• "I'm concerned about RIM's longevity on the market. I'll probably look at HTC or Samsung next." --BlackBerry phone owner

Two smartphone manufacturers received better-than-average marks for reliability from our survey participants in 2011: Apple collected pluses on all four reliability measures, and LG beat the rest of the field on two of the four ("any significant problem" and "severe problem"). At the other end of the speed dial, three vendors got clocked with subpar scores on three of the four measures: Palm's only saving grace was an average mark for "severe problem"; RIM's best showing was an average mark for "problem on arrival"; and Samsung's high point was an average score for "severe problem."

Better than average Average Worse than average

When our readers appraised their phones' ease of use, they once again pointed to Apple as the best-of-breed smartphone manufacturer. On our five ease-of-use measures, the iPhone family earned five better-than-average ratings. The only other vendor with a net positive mark was HTC, which scored better than average on "internet browsing" and "overall ease of use," and didn't trip up on any of the other measures. The only other better-than-average score in our survey was Motorola's for "internet browsing"--but regrettably Motorola's ranking plummeted as a result of worse-than-average marks for "phone setup," "data syncing," and "music/video location and playback."

Pushed down, no doubt, by Apple's dominant showing, four companies walked away with negatives on at least three measures and no positives to serve as counterweights: Nokia (three worse-than-average marks), RIM (four), LG (five), and Samsung (five).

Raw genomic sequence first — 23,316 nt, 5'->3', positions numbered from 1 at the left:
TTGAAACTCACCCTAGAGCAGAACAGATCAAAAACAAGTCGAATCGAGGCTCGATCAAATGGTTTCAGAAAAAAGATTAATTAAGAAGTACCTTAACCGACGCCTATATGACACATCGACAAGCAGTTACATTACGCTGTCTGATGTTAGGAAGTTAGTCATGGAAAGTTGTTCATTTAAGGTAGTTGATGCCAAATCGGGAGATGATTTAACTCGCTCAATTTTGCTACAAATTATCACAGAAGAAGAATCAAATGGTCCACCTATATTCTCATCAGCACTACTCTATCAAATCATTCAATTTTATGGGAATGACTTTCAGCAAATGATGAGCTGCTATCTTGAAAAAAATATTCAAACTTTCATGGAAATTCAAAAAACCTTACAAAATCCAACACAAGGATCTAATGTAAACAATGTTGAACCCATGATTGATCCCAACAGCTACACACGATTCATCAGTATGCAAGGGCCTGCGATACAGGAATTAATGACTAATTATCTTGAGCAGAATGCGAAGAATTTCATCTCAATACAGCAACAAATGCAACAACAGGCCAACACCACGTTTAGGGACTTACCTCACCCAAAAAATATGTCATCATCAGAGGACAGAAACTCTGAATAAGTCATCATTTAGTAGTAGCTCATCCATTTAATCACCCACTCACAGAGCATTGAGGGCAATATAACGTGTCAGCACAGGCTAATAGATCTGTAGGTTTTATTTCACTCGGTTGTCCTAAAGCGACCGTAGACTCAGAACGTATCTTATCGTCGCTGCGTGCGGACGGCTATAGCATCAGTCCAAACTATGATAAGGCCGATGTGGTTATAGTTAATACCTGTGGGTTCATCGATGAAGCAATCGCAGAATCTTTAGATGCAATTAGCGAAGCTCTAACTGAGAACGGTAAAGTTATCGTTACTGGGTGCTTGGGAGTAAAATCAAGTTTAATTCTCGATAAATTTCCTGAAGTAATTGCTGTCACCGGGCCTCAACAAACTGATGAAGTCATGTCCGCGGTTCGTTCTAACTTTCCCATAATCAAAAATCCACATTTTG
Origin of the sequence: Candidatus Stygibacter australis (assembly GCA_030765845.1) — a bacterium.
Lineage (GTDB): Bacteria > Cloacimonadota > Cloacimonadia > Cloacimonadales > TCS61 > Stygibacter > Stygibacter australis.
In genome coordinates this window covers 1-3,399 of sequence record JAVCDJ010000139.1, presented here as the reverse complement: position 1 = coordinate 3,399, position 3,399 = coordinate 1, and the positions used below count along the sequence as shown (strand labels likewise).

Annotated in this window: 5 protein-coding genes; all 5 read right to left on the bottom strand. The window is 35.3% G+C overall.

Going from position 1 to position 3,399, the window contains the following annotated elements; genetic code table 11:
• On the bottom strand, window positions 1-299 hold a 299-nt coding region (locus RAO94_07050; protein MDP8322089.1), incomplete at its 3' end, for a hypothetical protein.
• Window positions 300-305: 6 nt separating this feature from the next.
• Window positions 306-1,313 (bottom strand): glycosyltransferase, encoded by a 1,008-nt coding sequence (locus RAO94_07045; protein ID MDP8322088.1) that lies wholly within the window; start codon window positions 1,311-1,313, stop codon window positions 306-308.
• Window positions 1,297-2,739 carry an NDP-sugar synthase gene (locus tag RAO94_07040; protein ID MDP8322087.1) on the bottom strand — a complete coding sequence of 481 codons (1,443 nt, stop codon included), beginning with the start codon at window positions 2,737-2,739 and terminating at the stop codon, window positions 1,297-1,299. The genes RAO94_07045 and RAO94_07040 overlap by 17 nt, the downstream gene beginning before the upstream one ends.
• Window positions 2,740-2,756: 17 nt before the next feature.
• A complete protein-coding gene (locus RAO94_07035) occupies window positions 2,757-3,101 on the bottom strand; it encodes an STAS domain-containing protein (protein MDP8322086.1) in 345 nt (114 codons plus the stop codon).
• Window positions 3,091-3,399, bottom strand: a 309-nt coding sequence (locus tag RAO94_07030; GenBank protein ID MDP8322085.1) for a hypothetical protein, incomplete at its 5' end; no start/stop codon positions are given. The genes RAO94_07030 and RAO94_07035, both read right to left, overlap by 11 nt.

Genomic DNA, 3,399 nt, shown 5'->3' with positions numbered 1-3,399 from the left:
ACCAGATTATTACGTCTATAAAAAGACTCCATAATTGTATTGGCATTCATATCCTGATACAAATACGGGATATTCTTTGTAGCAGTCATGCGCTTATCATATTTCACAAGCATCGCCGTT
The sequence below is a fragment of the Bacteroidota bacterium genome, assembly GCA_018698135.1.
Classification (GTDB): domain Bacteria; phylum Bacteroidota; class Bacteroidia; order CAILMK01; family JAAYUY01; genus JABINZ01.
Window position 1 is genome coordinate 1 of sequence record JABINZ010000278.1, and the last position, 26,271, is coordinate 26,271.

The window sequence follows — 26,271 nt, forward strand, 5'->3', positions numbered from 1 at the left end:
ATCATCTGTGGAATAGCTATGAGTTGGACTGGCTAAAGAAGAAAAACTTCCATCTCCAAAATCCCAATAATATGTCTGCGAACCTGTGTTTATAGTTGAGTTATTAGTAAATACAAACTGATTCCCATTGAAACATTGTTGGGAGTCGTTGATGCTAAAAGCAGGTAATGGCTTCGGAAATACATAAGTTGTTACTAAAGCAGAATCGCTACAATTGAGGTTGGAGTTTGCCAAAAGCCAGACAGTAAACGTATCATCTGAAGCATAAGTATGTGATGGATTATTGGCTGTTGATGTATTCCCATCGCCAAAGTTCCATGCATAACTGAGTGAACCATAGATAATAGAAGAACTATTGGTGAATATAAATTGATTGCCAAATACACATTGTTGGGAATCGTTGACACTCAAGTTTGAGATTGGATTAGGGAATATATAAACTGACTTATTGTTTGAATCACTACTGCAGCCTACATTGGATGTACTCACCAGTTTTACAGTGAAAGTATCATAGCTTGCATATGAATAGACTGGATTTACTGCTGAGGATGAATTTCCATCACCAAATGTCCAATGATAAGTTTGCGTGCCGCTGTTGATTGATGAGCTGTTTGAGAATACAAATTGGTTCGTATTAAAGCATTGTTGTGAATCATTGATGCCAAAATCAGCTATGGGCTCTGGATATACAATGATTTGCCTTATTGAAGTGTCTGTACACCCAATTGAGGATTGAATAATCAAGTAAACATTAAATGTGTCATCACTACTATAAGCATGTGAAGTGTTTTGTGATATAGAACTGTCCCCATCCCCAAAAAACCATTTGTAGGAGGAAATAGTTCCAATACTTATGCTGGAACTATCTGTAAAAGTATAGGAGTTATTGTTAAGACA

Better than average Average Worse than average

If it weren't for an average score for "call quality," the iPhone family would have grabbed better-than-average scores across the board on our smartphone features measures; as it is, Apple finished at the upper end on 10 of the 11 criteria. Also finishing in the black overall is HTC which overcame a subpar rating for "battery life" to capture second place, with seven better-than-average marks. The other four better-than-average scores went to Motorola (for "GPS capability" and "operating system"), Nokia (for "battery life"), and RIM (for "battery life") --but multiple negatives torpedoed their overall standing.

Scraping bottom on the smartphone features front were Samsung (with seven negatives and no positives) and LG (with eight and none). As elsewhere in the smartphone results, the combination of an extra-large slice of the market and radiant customer reviews for Apple probably makes its rivals--especially toward the lower end--look worse than they really are.

Better than average Average Worse than average

Presented with a small population of nationwide mobile phone services, our readers rated one--Verizon--as better than average on both of our surveys service-quality measures ("speed and reliability of mobile broadband" and "reliability and sound quality of voice calls") and one--AT&T--as worse than average.

On our service and support measures for carriers, AT&T (for "average in-person service rating") and Verizon (for "overall service rating") notched the only two better-than-average marks. we didn't identify any subpar scores on these measures, indicating that the carriers are tightly bunched in most respects, with no significant laggards on any particular criterion.

Better than average Average Worse than average

N/A = Not available (too few responses to rate the company on this measure).